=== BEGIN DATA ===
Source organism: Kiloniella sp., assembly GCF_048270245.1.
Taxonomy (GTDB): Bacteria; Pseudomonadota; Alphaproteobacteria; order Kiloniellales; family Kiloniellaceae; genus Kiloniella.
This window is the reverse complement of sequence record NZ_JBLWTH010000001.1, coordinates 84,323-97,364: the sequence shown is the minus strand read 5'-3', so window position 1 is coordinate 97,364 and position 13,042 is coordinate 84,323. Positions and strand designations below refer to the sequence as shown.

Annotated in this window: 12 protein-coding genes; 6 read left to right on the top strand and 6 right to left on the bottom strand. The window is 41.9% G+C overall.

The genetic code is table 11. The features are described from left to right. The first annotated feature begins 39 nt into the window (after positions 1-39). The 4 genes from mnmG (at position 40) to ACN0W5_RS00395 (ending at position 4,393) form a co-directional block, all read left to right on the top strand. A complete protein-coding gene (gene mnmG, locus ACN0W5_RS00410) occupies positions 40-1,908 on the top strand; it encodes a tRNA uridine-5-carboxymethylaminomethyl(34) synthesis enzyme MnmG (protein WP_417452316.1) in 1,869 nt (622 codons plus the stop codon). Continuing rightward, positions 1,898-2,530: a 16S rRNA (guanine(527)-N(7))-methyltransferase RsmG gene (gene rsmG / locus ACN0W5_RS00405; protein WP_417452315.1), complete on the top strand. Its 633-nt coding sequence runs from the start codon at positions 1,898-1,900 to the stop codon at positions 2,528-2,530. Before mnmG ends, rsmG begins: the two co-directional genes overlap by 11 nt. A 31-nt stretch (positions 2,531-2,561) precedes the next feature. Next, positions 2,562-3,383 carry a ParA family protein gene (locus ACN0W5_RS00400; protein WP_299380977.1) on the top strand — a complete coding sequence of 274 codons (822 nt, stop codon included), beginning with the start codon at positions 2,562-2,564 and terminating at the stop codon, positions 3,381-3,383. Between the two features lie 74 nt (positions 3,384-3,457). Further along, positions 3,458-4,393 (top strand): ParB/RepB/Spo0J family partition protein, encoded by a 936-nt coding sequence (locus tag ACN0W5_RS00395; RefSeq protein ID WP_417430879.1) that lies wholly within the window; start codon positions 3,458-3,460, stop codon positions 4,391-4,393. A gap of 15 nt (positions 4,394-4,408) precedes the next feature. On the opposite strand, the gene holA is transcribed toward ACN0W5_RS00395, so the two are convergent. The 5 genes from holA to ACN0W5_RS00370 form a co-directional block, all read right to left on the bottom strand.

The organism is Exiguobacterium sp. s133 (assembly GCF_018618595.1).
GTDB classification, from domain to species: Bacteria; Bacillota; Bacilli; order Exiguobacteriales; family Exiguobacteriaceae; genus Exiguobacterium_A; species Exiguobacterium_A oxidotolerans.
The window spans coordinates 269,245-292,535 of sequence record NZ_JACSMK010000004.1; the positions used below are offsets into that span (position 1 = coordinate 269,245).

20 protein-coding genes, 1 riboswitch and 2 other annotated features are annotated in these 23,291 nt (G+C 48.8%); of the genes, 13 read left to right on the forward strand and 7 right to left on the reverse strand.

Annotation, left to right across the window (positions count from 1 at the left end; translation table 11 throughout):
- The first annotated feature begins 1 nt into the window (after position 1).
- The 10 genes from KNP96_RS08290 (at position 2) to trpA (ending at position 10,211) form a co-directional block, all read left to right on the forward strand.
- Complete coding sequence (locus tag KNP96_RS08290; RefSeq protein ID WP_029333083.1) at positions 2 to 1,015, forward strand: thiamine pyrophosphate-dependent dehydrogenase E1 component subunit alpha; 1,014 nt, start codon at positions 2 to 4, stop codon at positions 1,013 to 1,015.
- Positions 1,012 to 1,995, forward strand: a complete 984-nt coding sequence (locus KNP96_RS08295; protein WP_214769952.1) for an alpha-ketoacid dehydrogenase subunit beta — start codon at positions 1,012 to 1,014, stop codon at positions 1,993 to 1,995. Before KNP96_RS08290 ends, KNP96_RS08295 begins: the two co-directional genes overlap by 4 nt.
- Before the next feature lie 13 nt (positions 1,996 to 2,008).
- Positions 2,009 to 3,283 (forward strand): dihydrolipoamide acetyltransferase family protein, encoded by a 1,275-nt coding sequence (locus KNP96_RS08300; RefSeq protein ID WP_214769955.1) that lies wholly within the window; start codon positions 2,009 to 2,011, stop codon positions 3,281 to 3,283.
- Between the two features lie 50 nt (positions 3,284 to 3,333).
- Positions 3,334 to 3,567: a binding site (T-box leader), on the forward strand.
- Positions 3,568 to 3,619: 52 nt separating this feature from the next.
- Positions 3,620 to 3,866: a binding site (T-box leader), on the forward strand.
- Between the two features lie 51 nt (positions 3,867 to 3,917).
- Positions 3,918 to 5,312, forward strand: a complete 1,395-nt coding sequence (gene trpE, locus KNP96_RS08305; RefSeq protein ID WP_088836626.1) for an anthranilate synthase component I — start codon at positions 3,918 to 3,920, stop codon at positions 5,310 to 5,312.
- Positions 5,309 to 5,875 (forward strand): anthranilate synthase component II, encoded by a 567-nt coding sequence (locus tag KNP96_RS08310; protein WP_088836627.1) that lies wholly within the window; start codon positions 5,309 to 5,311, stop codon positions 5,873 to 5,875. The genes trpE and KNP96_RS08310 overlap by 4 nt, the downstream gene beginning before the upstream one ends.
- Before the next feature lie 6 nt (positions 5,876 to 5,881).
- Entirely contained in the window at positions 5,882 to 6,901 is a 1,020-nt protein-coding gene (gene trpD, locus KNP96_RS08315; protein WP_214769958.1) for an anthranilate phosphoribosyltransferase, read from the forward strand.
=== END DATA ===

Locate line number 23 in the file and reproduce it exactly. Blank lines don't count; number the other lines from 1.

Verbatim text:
- Positions 5,309 to 5,875 (forward strand): anthranilate synthase component II, encoded by a 567-nt coding sequence (locus tag KNP96_RS08310; protein WP_088836627.1) that lies wholly within the window; start codon positions 5,309 to 5,311, stop codon positions 5,873 to 5,875. The genes trpE and KNP96_RS08310 overlap by 4 nt, the downstream gene beginning before the upstream one ends.